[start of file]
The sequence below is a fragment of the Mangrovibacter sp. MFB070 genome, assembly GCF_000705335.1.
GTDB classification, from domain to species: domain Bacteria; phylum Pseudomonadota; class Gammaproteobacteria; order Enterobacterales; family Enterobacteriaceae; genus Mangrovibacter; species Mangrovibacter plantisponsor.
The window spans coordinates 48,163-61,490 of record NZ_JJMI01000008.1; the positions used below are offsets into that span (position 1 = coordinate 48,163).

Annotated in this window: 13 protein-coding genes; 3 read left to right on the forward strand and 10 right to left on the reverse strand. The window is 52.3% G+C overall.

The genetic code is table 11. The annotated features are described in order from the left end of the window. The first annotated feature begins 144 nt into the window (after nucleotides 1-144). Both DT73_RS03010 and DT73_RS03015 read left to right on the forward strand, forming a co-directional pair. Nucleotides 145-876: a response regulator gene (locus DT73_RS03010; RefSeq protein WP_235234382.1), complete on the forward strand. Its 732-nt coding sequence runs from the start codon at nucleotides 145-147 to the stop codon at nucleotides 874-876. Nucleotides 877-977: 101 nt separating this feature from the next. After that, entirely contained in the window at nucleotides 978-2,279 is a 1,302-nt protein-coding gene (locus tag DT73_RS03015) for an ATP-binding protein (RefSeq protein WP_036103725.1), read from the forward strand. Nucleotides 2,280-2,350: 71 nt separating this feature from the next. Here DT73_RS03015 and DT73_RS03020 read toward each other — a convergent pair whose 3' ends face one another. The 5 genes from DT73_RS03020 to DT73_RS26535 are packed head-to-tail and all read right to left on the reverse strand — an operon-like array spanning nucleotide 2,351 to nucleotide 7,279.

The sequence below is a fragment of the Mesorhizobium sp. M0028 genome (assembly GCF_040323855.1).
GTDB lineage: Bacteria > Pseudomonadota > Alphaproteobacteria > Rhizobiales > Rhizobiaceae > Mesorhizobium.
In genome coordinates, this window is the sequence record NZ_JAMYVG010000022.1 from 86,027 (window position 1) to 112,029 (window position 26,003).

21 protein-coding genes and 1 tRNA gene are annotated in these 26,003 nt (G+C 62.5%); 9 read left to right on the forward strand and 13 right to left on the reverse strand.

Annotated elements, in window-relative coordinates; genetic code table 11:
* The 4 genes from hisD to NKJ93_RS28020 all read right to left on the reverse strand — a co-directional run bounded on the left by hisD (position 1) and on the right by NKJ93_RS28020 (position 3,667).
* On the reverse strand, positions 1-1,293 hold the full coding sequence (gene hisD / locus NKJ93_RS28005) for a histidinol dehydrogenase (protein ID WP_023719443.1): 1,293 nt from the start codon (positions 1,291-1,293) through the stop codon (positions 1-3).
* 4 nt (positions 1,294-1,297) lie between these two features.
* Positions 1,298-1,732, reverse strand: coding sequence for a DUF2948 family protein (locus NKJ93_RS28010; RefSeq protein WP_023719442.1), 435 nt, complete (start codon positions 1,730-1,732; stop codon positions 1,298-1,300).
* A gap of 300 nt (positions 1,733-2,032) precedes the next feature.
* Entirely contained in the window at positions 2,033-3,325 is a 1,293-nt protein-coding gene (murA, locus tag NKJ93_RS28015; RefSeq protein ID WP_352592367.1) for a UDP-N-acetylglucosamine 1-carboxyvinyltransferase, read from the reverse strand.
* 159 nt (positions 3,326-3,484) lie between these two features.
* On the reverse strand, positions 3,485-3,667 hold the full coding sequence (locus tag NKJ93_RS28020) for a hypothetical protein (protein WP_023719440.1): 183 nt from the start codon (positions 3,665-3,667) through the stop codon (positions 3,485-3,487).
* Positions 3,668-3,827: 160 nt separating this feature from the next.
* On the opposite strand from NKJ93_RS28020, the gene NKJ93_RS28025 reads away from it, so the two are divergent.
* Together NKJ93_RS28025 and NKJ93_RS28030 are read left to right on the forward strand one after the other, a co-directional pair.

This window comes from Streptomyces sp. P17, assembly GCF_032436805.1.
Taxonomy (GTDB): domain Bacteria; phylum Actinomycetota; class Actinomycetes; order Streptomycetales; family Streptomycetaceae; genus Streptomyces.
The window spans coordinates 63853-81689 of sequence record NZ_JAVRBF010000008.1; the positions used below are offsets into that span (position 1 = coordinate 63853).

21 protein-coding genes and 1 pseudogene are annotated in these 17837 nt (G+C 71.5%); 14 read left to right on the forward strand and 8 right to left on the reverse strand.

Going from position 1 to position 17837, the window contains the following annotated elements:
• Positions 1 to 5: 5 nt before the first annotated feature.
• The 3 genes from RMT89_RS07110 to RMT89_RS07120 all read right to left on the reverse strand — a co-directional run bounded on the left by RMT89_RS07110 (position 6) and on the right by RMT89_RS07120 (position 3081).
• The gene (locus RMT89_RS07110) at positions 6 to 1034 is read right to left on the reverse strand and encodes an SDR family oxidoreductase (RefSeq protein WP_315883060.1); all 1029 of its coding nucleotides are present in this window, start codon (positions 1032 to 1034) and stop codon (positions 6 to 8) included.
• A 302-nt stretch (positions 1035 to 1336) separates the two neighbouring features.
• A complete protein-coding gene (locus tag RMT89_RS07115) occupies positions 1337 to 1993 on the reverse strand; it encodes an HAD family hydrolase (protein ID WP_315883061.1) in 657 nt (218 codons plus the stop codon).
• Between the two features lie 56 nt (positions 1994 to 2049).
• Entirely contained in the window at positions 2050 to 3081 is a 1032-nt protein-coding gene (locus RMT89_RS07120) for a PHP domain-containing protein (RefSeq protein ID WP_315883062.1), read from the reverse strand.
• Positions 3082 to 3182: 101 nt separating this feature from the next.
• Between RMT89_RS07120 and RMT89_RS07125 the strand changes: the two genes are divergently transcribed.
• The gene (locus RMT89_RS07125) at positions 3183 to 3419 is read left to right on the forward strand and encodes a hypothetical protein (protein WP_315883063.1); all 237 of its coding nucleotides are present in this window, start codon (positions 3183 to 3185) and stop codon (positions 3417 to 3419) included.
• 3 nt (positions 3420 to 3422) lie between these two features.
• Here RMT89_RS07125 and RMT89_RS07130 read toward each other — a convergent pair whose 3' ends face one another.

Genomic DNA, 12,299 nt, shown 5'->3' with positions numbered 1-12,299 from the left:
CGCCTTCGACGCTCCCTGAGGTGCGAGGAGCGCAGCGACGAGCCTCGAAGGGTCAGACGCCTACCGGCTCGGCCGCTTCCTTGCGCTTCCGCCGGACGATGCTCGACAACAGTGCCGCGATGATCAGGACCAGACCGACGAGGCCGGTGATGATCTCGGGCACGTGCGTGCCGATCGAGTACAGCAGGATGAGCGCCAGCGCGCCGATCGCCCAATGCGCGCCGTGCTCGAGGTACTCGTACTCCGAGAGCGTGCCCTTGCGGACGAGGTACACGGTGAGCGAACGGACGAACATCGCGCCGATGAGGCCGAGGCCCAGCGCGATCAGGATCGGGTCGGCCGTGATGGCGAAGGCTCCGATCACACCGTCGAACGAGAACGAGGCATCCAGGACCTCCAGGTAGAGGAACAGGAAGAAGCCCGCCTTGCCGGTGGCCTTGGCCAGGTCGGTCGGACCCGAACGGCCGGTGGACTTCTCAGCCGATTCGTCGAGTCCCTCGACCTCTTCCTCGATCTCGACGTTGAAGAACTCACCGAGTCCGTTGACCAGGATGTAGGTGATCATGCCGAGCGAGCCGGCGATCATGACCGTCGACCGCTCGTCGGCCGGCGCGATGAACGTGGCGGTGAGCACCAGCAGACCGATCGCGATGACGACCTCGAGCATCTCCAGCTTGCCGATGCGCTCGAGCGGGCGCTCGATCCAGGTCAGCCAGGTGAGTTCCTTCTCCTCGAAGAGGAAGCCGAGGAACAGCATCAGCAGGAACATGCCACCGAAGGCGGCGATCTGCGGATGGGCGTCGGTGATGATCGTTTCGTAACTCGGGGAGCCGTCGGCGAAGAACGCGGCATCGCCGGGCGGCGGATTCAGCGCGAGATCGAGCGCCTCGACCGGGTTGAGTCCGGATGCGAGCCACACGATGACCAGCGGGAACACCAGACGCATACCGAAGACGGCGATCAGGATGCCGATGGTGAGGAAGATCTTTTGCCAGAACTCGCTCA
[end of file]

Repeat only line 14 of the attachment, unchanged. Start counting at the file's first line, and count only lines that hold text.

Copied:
* Positions 1,298-1,732, reverse strand: coding sequence for a DUF2948 family protein (locus NKJ93_RS28010; RefSeq protein WP_023719442.1), 435 nt, complete (start codon positions 1,730-1,732; stop codon positions 1,298-1,300).